Friday, October 15, 2021 - 11:00am to 12:00pm
Event Calendar Category
University of Pennsylvania
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Reinforcement learning (RL), which is frequently modeled as sequential learning and decision making in the face of uncertainty, is garnering growing interest in recent years due to its remarkable success in practice. In contemporary RL applications, it is increasingly more common to encounter environments with prohibitively large state and action space, thus imposing stringent requirements on the sample efficiency of the RL algorithms in use. Despite the empirical success, however, the theoretical underpinnings for many popular RL algorithms remain highly inadequate even for the tabular setting.
In this talk, we present two vignettes regarding the sample efficiency of RL algorithms. The first vignette demonstrates that a perturbed model-based RL approach is minimax optimal under a generative model, without suffering from a sample size barrier that was present in all past work. In the second vignette, we pin down the sample complexity of Q-learning on Markovian samples, which substantially improves upon prior results by a factor at least as large as the dimension of the state-action space. These results cover two distinctive RL paradigms and might shed light on the efficacy of these algorithms in more complicated scenarios.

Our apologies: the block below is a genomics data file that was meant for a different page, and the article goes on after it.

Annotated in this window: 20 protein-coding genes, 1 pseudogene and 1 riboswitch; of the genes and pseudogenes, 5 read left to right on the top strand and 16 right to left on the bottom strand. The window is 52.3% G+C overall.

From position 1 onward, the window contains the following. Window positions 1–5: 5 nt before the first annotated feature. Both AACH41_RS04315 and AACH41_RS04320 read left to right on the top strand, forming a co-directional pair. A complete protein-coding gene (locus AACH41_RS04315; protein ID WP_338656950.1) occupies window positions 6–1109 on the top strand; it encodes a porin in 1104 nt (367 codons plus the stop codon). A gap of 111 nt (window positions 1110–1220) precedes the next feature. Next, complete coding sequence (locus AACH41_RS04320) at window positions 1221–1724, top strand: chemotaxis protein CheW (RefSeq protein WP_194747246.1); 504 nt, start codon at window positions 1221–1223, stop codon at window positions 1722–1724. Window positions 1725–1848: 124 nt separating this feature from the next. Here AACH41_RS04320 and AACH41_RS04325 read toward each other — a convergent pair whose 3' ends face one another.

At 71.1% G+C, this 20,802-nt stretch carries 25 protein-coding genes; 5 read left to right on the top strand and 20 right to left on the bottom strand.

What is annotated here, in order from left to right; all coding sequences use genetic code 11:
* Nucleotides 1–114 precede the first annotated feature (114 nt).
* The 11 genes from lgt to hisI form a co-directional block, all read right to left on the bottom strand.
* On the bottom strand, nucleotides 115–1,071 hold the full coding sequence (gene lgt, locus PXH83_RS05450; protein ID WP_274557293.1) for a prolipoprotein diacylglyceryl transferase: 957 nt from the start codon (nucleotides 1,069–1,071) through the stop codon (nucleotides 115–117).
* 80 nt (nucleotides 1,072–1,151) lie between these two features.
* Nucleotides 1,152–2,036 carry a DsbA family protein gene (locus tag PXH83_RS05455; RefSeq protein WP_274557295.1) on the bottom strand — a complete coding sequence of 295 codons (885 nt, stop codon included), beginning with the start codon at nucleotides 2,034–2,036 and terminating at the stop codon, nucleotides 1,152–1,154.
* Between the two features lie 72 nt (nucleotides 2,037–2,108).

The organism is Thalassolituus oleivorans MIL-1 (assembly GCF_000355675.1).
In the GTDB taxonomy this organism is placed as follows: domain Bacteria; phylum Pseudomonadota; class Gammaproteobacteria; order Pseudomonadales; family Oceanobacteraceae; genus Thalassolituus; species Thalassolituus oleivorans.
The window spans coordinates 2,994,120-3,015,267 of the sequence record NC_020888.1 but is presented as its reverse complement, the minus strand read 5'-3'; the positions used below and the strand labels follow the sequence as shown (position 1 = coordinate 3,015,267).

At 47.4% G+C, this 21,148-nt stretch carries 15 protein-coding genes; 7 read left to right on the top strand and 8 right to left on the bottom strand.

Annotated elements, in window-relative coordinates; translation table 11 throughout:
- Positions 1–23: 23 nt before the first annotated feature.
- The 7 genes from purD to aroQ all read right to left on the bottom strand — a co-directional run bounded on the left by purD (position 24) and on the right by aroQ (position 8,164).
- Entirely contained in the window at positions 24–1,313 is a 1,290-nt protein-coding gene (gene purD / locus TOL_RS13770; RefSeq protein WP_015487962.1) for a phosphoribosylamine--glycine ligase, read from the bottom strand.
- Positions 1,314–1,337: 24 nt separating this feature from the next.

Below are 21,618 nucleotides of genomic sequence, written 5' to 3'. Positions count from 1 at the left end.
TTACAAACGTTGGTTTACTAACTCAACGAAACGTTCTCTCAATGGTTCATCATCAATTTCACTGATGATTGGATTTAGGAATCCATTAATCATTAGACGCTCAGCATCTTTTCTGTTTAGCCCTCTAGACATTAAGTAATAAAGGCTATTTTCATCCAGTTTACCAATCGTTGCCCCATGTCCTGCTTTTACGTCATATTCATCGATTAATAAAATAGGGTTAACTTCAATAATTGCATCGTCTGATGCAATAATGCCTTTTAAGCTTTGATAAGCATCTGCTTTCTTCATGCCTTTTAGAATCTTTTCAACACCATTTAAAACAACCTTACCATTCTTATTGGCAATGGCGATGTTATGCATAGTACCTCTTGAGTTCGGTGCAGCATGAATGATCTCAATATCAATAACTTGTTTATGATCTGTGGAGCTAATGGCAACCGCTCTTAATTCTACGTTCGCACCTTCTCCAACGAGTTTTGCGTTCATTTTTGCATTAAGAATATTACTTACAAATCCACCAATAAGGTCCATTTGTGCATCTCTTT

Yuting Wei is currently an assistant professor in the Statistics and Data Science Department at the Wharton School, University of Pennsylvania. Prior to that, she spent two years at Carnegie Mellon University as an assistant professor of statistics, and one year at Stanford University as a Stein Fellow. She received her Ph.D. in statistics at University of California, Berkeley, working with Martin Wainwright and Aditya Guntuboyina. She was the recipient of the 2018 Erich L. Lehmann Citation from the Berkeley statistics department for her Ph.D. dissertation in theoretical statistics. Her research interests include high-dimensional and non-parametric statistics, statistical machine learning, and reinforcement learning.